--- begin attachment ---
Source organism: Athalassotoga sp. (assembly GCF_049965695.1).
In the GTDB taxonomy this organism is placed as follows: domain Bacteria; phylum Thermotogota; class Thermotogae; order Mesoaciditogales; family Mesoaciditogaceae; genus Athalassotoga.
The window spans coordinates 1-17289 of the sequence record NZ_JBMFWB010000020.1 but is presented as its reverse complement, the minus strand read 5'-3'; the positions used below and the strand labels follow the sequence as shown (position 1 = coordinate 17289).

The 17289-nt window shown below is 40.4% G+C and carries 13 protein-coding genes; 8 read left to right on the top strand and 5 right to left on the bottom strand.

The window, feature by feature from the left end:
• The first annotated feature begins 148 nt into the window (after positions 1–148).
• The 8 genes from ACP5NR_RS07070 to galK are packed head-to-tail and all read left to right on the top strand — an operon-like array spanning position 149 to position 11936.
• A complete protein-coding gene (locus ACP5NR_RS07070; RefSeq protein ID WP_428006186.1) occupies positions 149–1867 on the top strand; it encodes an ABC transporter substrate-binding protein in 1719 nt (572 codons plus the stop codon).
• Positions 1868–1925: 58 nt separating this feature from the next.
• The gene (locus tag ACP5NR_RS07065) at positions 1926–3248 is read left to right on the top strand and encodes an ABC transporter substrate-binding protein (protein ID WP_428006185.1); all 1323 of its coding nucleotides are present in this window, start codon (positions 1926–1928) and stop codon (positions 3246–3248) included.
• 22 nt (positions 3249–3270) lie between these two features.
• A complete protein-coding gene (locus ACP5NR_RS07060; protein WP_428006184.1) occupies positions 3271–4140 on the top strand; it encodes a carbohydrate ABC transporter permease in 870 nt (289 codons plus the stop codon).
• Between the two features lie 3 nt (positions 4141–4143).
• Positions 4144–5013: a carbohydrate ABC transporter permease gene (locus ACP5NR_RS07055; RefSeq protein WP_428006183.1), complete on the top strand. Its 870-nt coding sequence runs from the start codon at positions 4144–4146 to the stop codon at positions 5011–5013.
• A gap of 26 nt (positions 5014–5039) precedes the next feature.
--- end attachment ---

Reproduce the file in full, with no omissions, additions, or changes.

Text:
Source organism: Athalassotoga sp. (assembly GCF_049965695.1).
In the GTDB taxonomy this organism is placed as follows: domain Bacteria; phylum Thermotogota; class Thermotogae; order Mesoaciditogales; family Mesoaciditogaceae; genus Athalassotoga.
The window spans coordinates 1-17289 of the sequence record NZ_JBMFWB010000020.1 but is presented as its reverse complement, the minus strand read 5'-3'; the positions used below and the strand labels follow the sequence as shown (position 1 = coordinate 17289).

The 17289-nt window shown below is 40.4% G+C and carries 13 protein-coding genes; 8 read left to right on the top strand and 5 right to left on the bottom strand.

The window, feature by feature from the left end:
• The first annotated feature begins 148 nt into the window (after positions 1–148).
• The 8 genes from ACP5NR_RS07070 to galK are packed head-to-tail and all read left to right on the top strand — an operon-like array spanning position 149 to position 11936.
• A complete protein-coding gene (locus ACP5NR_RS07070; RefSeq protein ID WP_428006186.1) occupies positions 149–1867 on the top strand; it encodes an ABC transporter substrate-binding protein in 1719 nt (572 codons plus the stop codon).
• Positions 1868–1925: 58 nt separating this feature from the next.
• The gene (locus tag ACP5NR_RS07065) at positions 1926–3248 is read left to right on the top strand and encodes an ABC transporter substrate-binding protein (protein ID WP_428006185.1); all 1323 of its coding nucleotides are present in this window, start codon (positions 1926–1928) and stop codon (positions 3246–3248) included.
• 22 nt (positions 3249–3270) lie between these two features.
• A complete protein-coding gene (locus ACP5NR_RS07060; protein WP_428006184.1) occupies positions 3271–4140 on the top strand; it encodes a carbohydrate ABC transporter permease in 870 nt (289 codons plus the stop codon).
• Between the two features lie 3 nt (positions 4141–4143).
• Positions 4144–5013: a carbohydrate ABC transporter permease gene (locus ACP5NR_RS07055; RefSeq protein WP_428006183.1), complete on the top strand. Its 870-nt coding sequence runs from the start codon at positions 4144–4146 to the stop codon at positions 5011–5013.
• A gap of 26 nt (positions 5014–5039) precedes the next feature.